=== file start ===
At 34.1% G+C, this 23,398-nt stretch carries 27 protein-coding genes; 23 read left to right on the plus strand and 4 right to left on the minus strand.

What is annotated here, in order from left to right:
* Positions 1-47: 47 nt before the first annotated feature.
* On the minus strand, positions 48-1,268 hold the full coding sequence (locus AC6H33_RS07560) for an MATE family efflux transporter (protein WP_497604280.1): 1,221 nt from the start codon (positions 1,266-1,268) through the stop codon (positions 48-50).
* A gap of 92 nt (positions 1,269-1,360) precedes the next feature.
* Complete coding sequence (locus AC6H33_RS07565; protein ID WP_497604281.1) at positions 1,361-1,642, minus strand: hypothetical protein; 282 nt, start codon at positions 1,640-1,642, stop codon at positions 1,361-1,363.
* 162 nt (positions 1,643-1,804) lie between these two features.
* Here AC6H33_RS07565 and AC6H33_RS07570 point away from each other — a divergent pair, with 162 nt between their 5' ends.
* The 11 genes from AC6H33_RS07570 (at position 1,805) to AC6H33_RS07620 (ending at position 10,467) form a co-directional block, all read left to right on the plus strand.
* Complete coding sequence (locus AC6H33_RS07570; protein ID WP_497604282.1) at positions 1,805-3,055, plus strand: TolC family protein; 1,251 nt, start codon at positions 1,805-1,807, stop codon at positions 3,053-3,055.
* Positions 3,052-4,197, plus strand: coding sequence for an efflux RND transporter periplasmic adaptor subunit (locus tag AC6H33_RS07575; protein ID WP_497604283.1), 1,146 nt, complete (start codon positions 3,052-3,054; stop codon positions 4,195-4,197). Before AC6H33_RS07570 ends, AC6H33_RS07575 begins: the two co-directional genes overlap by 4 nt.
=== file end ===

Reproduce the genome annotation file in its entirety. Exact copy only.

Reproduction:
At 34.1% G+C, this 23,398-nt stretch carries 27 protein-coding genes; 23 read left to right on the plus strand and 4 right to left on the minus strand.

What is annotated here, in order from left to right:
* Positions 1-47: 47 nt before the first annotated feature.
* On the minus strand, positions 48-1,268 hold the full coding sequence (locus AC6H33_RS07560) for an MATE family efflux transporter (protein WP_497604280.1): 1,221 nt from the start codon (positions 1,266-1,268) through the stop codon (positions 48-50).
* A gap of 92 nt (positions 1,269-1,360) precedes the next feature.
* Complete coding sequence (locus AC6H33_RS07565; protein ID WP_497604281.1) at positions 1,361-1,642, minus strand: hypothetical protein; 282 nt, start codon at positions 1,640-1,642, stop codon at positions 1,361-1,363.
* 162 nt (positions 1,643-1,804) lie between these two features.
* Here AC6H33_RS07565 and AC6H33_RS07570 point away from each other — a divergent pair, with 162 nt between their 5' ends.
* The 11 genes from AC6H33_RS07570 (at position 1,805) to AC6H33_RS07620 (ending at position 10,467) form a co-directional block, all read left to right on the plus strand.
* Complete coding sequence (locus AC6H33_RS07570; protein ID WP_497604282.1) at positions 1,805-3,055, plus strand: TolC family protein; 1,251 nt, start codon at positions 1,805-1,807, stop codon at positions 3,053-3,055.
* Positions 3,052-4,197, plus strand: coding sequence for an efflux RND transporter periplasmic adaptor subunit (locus tag AC6H33_RS07575; protein ID WP_497604283.1), 1,146 nt, complete (start codon positions 3,052-3,054; stop codon positions 4,195-4,197). Before AC6H33_RS07570 ends, AC6H33_RS07575 begins: the two co-directional genes overlap by 4 nt.